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Brand Insights: The Use of Choice and Online Methods

 

 

TRC Conference Summary - June, 2010

On June 3rd, 2010, TRC in partnership with New York Chapter of AMA hosted a market research event titled Brand Insights: The Use of Choice and Online Methods. TRC's Chief Research Officer Rajan Sambandam spoke about choice methods that can measure brand value. TRC's Executive VP Pankaj Kumar discussed the importance of accounting for consideration stage when developing predictive models. And TRC once again invited its academic friends from Wharton  Business School and Columbia to share their latest work and ideas from the field of  market research.

"How to Measure Brand Value"

Rajan Sambandam, Chief Research Officer, TRC

Rajan's session dealt with the issue of understanding brand value using research. In particular, it focused on the idea of brand equity (the intangible component of brand) and how it could be accurately measured in dollar terms using choice modeling. Rajan used an example with Discrete Choice Conjoint analysis to demonstrate how the premium commanded by different brands can be estimated. Then using the purchase funnel as a framework he talked about how incorporating consideration sets into the process can provide a more meaningful and accurate estimate of brand equity premium. Finally, he talked about how awareness can be included in the process to help understand the sources of brand equity. In sum the discussion showed that research, and in particular choice modeling, can be very useful in estimating and understanding brand equity thus providing guidance for a firm on brand strategy.

"Want Choice? Show Some Consideration for Your Brand First"

Pankaj Kumar, Executive VP, TRC

It is widely acknowledged that consumer choice is a multi-stage process. First, consumers form a consideration set, and from among the brands in the consideration set, a choice may be made. In this research, we develop a model of brand choice that integrates consideration stage. The model allows the consideration set to be dynamic across purchase occasions and quantifies the impact of market-mix factors on consideration shares and choice shares. The improvement in prediction rates for the two-stage models over the base logit models is in the range of 40-60%. The average reduction in error from base models is in the range of 30-72%. The model can aid brand managers to better understand competition and brand positioning in at least two important ways. First, it quantifies the impact of consideration not only on brand choice but also on brand competition with respect to their consideration-set shares and choice shares. For instance, in our data we find completely different competitive market structures as compared to established choice share structures. Second, the model incorporates the effect of marketing  mix variables on consideration and choice shares separately allowing managers to make resource allocation decision to affect consideration and choice. By giving information on both fronts this model can provide strategic insights to managers and also resource allocation guidance at the tactical level.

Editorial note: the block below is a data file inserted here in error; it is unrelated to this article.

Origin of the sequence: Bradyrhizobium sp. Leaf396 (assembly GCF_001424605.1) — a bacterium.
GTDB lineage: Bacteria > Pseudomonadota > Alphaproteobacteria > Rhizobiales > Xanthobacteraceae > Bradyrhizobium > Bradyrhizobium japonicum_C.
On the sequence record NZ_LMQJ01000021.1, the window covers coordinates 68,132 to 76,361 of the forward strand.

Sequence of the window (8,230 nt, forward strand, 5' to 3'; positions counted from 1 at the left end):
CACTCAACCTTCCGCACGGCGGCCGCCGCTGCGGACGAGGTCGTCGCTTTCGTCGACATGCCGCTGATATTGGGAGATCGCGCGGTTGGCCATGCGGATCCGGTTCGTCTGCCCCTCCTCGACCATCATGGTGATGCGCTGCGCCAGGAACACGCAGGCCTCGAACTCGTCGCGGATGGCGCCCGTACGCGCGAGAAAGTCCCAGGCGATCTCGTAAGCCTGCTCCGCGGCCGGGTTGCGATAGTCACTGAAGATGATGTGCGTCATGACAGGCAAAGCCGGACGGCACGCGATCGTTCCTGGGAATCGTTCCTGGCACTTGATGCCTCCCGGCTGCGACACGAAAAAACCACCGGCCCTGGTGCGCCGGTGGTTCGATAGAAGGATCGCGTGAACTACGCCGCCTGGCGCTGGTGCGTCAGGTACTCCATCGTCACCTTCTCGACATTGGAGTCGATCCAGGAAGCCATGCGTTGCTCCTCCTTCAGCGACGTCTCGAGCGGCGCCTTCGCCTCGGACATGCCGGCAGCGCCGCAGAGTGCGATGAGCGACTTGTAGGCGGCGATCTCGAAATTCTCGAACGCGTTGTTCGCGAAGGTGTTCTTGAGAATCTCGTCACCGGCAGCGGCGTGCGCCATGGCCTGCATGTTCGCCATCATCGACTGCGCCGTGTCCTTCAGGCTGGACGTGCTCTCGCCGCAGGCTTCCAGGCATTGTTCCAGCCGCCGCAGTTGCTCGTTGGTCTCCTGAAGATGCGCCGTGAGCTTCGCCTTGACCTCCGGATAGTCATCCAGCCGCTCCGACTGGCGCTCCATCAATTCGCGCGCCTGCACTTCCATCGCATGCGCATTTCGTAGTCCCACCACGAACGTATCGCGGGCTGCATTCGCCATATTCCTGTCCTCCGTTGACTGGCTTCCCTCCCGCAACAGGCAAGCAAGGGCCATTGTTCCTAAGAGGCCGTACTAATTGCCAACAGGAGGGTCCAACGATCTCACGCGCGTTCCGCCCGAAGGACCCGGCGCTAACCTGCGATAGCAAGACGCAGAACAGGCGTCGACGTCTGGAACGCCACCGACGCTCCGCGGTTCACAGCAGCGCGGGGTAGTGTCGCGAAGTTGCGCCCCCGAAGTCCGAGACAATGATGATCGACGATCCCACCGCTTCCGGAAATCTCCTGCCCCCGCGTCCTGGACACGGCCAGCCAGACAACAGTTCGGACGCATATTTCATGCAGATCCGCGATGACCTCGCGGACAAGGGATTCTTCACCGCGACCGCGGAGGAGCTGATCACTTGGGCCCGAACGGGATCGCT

"Mine Your Own Business: Understanding what People Say About Your Business Online"

Oded Netzer, Associate Professor of Marketing, Columbia University

Oded presented a way for companies to monitor the marketplace in a substantially different manner from traditional marketing research. The exponential rise in online gathering places such as blogs, forums and chat rooms has given rise to a vast quantity of unsolicited information about companies. Oded presented a way by which companies can efficiently summarize this information to understand how the market sees them. The process starts by downloading  the textual information from relevant sites, subjecting it to advanced text mining software and developing perceptual maps of how companies and concepts relate to each other. Using examples from the auto and pharmaceutical markets, Oded showed that this process can both confirm existing perceptions and unearth new insights otherwise unavailable.

"A Matter of Opinion: The Role of Social Networks in New Product Diffusion"

Raghu Iyengar, Assistan Professor of Marketing, Wharton School, University of Pennsylvania

Raghu used a pharmaceutical example to explore the idea of social contagion and how this process influences the way a new product spreads through a social network. First, he discussed the ways of measuring the influcence that a particular member of social network has -either self-stated or based on the opinions of others. Next the actual spread of a new drug was tracked through the prescribing behavior of a network of doctors. The network was identified by the doctors themselves through their influences and referrals. The results showed that there wasn't as much of a relationship between a doctor's self opinion of influence and the opinions of others. The surprising results included the identification of pivotal members of the network who had a huge role in the spread of the drug, but who would not have been identified through conventional means.

 

 

 

 

 

 

 

 

 

 

 

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